Look up tonight to see Mars at its brightest for the next decade!
Mars has been climbing higher and growing brighter in our night skies, and if you look up tonight, you'll see the Red Planet at its brightest until the early 2030s.
On the night of December 7-8, as the Full Cold Moon lights up the sky, the planet Mars will be nearby, shining brightly as it lines up perfectly with the Sun and Earth in an event known as Opposition.
This diagram shows the alignment of the Sun, Earth, and Mars for Mars Opposition 2022. Credit: NASA's Scientific Visualization Studio/Scott Sutherland
For several of the planets we see in the sky, Opposition is also when they are closest to Earth.
However, due to Mars' elliptical path around the Sun, its closest approach to Earth occurs before Opposition this year, on the night of November 30-December 1.
This diagram shows the positions of Earth and Mars during Mars' closest approach on the night of Nov 30-Dec 1, 2022. Credit: NASA's Scientific Visualization Studio/Scott Sutherland
On this night, Mars is roughly 81.4 million kilometres from Earth.
That's not the closest distance to Earth that Mars can reach. From NASA's records, the two planets were only 55.7 million km apart on August 27, 2003 — the closest approach in 60,000 years!
Mars at its brightest for the next decade
However, get a good look tonight because Mars won't be this bright again for over a decade!
According to the 2022 Royal Astronomical Society of Canada's Observer's Handbook, over the next five years, Mars is swinging out towards its farthest distance from the Sun (aphelion). Thus, the planet will appear smaller and dimmer, even as we approach Opposition in the coming years.
This trend will reverse after 2027. After that, we'll see it get brighter at each close approach until it finally matches and exceeds what we're seeing now at Opposition in 2033.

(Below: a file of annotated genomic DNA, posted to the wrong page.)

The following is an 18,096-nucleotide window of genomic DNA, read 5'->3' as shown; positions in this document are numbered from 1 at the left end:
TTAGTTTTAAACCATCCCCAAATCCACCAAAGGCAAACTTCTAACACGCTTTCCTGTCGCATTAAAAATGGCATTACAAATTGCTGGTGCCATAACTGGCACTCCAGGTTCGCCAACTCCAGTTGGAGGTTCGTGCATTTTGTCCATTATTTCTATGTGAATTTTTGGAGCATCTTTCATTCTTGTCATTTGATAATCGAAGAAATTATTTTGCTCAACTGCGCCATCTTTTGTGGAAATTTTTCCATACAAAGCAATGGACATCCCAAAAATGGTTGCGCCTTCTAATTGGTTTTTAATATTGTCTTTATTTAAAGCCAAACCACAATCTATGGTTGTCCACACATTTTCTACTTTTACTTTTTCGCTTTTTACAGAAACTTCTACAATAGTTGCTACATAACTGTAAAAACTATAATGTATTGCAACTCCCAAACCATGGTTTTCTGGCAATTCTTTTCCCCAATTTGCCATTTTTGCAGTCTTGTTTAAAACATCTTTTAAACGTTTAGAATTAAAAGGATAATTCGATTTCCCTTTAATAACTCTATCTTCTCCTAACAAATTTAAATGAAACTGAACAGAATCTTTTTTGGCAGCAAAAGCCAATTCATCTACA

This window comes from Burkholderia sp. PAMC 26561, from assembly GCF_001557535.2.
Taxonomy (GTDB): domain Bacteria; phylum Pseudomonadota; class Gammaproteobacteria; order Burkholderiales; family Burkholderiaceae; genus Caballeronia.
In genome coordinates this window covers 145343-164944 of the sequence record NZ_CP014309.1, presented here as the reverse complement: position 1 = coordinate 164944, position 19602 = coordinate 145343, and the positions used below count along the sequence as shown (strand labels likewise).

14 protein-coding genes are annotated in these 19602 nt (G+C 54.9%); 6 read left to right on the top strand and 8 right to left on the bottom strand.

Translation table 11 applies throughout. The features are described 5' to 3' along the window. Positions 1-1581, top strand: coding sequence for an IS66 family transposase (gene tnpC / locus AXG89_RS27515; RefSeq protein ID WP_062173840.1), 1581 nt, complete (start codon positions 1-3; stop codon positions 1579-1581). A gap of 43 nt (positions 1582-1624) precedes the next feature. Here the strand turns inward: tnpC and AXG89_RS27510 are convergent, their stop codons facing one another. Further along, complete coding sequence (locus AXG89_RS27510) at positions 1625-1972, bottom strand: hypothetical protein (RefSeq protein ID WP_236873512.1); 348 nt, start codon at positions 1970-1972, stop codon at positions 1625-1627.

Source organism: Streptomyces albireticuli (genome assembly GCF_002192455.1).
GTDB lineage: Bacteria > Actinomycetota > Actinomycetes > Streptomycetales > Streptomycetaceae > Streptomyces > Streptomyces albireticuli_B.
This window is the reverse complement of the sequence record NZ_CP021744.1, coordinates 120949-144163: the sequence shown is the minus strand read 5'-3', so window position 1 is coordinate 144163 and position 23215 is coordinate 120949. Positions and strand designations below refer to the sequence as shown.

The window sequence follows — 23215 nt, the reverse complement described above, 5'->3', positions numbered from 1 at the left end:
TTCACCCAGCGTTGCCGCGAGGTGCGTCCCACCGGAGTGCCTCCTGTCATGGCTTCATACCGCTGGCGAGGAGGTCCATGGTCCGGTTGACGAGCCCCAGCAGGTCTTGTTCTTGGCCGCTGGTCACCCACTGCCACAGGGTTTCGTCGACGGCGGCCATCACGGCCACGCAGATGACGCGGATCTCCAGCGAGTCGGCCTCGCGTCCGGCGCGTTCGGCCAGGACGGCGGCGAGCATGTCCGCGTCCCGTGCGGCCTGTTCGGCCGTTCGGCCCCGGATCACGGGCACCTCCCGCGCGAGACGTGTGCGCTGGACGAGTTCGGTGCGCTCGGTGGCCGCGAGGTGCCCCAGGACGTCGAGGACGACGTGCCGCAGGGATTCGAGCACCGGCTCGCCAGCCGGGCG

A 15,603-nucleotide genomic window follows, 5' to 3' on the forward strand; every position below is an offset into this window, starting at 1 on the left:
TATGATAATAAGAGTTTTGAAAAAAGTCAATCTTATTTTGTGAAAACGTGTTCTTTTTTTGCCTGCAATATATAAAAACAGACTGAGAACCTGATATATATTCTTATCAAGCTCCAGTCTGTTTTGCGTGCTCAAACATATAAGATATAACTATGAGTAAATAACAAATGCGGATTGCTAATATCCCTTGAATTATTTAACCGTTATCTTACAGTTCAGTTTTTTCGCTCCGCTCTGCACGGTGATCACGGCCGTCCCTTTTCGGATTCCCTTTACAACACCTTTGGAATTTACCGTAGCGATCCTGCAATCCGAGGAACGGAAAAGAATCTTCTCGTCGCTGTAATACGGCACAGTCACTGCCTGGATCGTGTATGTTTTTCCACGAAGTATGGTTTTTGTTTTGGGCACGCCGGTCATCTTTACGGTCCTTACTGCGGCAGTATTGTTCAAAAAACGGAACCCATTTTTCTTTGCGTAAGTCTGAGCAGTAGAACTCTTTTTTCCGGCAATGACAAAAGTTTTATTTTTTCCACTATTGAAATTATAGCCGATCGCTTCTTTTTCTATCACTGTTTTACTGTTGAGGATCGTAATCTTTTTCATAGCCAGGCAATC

The Moon blocks Mars
We'll have to wait a week to see this, but on the night of December 7-8, Canadian and U.S. skywatchers can catch a very cool event known as Occultation, when the Moon passes directly in front of Mars.
Since the exact path Mars takes as it slips behind the Moon differs based on where you watch from — your latitude and longitude — when to watch for this event, and how long it lasts, both depend on your location.
In the RASC handbook, David Dunham and David Herald, from the International Occultation Timing Association, give the following duration and timing for different cities across Canada:
Halifax: 10 minutes, from 12:19 a.m. to 12:29 a.m. AST, Dec 8
Montreal: 48 minutes, from 10:41 p.m to 11:29 p.m. EST, Dec 7
Toronto: 48 minutes, from 10:29 p.m to 11:17 p.m. EST, Dec 7
Winnipeg: 70 minutes, from 9:05 p.m to 10:15 p.m. CST, Dec 7
Edmonton: 62 minutes, from 8:04 p.m. to 9:06 p.m. MST, Dec 7
Vancouver: 57 minutes, from 6:55 p.m. to 7:52 p.m. PST, Dec 7
The Mars Fleet
As you're looking up at Mars, give a little wave to the fleet of rovers, landers, and orbiters that humans have exploring there right now!
Currently, NASA has three spacecraft orbiting Mars — Mars Odyssey, the Mars Reconnaissance Orbiter (MRO), and MAVEN, the Mars Atmosphere and Volatile EvolutioN mission. In addition, the European Space Agency (ESA) has one of its own, Mars Express.